- The Washington Times - Sunday, March 23, 2008

Should I punish my boys ages 12, 9 and 8 when they speak very meanly to one another? They say things like, “You’re stupid,” “You’re a baby,” “I wish you weren’t my brother” and “I hate you.” Other than this, they are very good boys who do well in school. Their teachers say they are exceptionally kind and respectful to other students.

Should I punish them when they disrespect one another or just send them away where I can’t hear them (which is what I’ve been doing)?

A: If the disrespect they sometimes show to one another were part of a broader pattern of misbehavior that included belligerence toward adults, demands for instant gratification, disobedience and problems at school, I definitely would recommend an assertive course of action. In the absence of other problems, however, I would let this one go.

When parents get involved in sibling conflict, they almost always identify one child as villain and the other as victim. The villain receives punishment of one sort or another, which increases his determination to “get back” at the victim. The victim is rewarded for victim behavior, which causes him to look for more opportunities to lure his sibling into a clash. In other words, parent involvement in sibling conflict almost always makes the problem worse.

At most, I would tell the boys that when their squabbling causes your head to throb, you will sit both (or all three) of the perpetrators in chairs in separate rooms for one half-hour, during which time they would do well to contemplate how they can help bring about world peace.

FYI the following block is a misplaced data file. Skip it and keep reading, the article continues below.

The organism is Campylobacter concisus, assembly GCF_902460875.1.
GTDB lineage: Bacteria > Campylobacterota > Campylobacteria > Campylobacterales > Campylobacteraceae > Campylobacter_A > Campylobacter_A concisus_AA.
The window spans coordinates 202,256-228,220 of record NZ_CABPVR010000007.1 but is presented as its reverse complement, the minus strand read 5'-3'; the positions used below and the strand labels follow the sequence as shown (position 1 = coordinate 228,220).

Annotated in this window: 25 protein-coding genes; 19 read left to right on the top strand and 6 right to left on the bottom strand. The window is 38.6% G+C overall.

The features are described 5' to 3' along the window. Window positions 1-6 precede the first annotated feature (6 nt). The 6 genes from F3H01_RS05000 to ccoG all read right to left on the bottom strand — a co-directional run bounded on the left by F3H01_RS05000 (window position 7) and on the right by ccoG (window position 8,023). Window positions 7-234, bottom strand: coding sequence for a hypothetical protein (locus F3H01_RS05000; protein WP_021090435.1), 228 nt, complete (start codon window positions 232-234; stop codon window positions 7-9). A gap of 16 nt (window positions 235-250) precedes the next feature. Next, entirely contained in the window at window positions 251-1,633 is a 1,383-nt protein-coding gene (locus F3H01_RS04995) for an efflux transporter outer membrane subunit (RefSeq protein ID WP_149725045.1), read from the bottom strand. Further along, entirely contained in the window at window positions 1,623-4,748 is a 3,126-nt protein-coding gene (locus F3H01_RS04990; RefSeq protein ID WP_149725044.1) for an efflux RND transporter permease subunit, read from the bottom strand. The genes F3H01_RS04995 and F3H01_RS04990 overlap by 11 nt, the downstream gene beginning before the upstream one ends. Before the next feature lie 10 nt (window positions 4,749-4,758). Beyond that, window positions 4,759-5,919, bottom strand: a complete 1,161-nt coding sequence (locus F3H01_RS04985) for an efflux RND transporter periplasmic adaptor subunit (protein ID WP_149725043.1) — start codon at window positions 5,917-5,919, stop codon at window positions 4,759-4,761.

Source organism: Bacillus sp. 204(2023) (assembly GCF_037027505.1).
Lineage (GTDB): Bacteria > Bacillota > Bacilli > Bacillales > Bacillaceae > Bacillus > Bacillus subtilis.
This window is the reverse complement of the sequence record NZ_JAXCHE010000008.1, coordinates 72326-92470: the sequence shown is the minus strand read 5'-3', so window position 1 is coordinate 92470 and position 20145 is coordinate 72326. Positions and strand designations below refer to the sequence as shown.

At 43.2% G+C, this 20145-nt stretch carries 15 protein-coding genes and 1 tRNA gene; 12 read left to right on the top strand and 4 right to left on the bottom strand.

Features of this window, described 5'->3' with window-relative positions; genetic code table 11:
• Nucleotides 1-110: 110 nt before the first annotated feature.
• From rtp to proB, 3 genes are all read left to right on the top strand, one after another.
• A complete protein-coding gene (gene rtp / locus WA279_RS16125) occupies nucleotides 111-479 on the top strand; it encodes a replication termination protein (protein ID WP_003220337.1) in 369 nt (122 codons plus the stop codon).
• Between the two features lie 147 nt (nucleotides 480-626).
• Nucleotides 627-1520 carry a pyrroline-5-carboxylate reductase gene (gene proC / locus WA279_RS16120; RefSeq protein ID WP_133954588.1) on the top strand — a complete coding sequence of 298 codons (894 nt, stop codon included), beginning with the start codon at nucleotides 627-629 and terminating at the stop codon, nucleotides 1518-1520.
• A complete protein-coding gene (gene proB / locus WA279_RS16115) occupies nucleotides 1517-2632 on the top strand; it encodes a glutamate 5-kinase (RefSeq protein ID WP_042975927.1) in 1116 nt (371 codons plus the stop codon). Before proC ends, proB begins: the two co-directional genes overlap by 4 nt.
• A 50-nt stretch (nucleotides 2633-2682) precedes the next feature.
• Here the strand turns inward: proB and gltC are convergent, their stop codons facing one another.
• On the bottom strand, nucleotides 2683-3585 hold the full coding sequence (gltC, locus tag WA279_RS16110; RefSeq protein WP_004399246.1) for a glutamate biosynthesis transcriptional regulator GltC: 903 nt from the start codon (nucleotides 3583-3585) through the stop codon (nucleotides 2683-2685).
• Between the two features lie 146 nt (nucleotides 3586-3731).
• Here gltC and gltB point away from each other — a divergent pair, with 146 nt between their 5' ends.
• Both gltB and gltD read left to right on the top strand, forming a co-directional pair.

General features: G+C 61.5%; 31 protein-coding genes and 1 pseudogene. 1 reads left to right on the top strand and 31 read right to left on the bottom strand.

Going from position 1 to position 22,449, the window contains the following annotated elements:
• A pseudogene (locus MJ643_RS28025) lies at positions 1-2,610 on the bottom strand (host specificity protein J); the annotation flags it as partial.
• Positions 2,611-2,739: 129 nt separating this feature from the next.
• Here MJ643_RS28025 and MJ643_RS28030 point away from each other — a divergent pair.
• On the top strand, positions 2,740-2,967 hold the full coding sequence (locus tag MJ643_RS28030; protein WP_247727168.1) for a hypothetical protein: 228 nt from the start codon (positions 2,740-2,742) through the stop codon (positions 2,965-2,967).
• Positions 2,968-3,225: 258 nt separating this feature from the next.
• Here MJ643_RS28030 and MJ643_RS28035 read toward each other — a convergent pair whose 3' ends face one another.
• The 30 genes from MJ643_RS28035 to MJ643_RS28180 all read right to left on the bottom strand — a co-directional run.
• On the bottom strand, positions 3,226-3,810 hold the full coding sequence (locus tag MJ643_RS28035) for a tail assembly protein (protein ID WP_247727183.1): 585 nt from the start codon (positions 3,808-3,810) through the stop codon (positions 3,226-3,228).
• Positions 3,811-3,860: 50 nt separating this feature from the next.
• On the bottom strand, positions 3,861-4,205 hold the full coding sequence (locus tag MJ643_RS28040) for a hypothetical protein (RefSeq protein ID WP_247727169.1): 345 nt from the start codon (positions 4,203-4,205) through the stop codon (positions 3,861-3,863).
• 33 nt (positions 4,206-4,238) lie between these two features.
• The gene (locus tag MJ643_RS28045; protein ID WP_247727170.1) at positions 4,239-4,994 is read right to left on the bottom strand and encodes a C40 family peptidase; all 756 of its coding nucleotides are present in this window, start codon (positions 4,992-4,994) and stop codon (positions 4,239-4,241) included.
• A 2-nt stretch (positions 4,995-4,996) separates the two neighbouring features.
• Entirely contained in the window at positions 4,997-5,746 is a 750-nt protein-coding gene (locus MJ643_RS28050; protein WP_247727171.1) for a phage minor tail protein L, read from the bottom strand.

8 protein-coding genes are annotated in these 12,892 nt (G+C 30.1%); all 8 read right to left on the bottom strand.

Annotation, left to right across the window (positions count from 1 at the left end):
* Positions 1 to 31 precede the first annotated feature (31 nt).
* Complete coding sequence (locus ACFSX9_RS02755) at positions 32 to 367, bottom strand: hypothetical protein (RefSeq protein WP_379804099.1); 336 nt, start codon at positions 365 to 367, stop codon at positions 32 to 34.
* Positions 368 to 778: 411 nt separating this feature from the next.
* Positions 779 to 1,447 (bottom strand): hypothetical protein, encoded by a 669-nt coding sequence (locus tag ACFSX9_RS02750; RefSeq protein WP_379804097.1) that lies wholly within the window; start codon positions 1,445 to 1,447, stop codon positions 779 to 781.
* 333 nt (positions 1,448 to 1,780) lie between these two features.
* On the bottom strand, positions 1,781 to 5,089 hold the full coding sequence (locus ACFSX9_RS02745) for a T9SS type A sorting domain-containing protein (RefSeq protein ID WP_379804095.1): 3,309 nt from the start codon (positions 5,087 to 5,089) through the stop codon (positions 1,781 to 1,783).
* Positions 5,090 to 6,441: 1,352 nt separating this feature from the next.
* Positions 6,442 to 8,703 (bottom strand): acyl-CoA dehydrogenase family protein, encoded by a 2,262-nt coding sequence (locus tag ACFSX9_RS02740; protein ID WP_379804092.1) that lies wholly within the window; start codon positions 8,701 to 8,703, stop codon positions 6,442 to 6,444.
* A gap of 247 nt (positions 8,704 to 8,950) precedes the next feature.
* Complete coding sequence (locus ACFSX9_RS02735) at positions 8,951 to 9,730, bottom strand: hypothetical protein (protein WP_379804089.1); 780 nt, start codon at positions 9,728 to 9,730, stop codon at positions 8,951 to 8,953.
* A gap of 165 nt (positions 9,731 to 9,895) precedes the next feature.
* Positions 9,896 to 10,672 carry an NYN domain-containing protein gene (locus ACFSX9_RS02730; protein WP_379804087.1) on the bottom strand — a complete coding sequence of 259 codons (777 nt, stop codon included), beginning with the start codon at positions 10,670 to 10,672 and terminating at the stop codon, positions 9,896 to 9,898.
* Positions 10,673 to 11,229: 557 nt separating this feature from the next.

Q: I am working with my son on anger management when he is being disciplined. Is it OK to reward him with things like picking a family movie when he is successful at expressing his anger or frustration in an acceptable way?

A: I would not recommend it. Rewarding a child for demonstrating good self-control actually can exacerbate the problem. The child may intuitively realize he only receives a reward because he usually does not control his anger. As a result, he lets fly with nine outbursts of anger when disciplined to be rewarded with going to the movies with a friend when, on the 10th occasion, he controls himself.

I have said it before, but it bears repeating: Behavior modification does not work on human beings. Quite often, perhaps more often than not, it simply teaches them how to manipulate other people. When your son demonstrates good self-control, you might (but then again, you might not) see fit to tell him later, during a calm moment, that you were pleased. I would not, under any circumstances, make a big deal of behavior that is expected.

Family psychologist John Rosemond answers parents’ questions on his Web site (www.rosemond.com).

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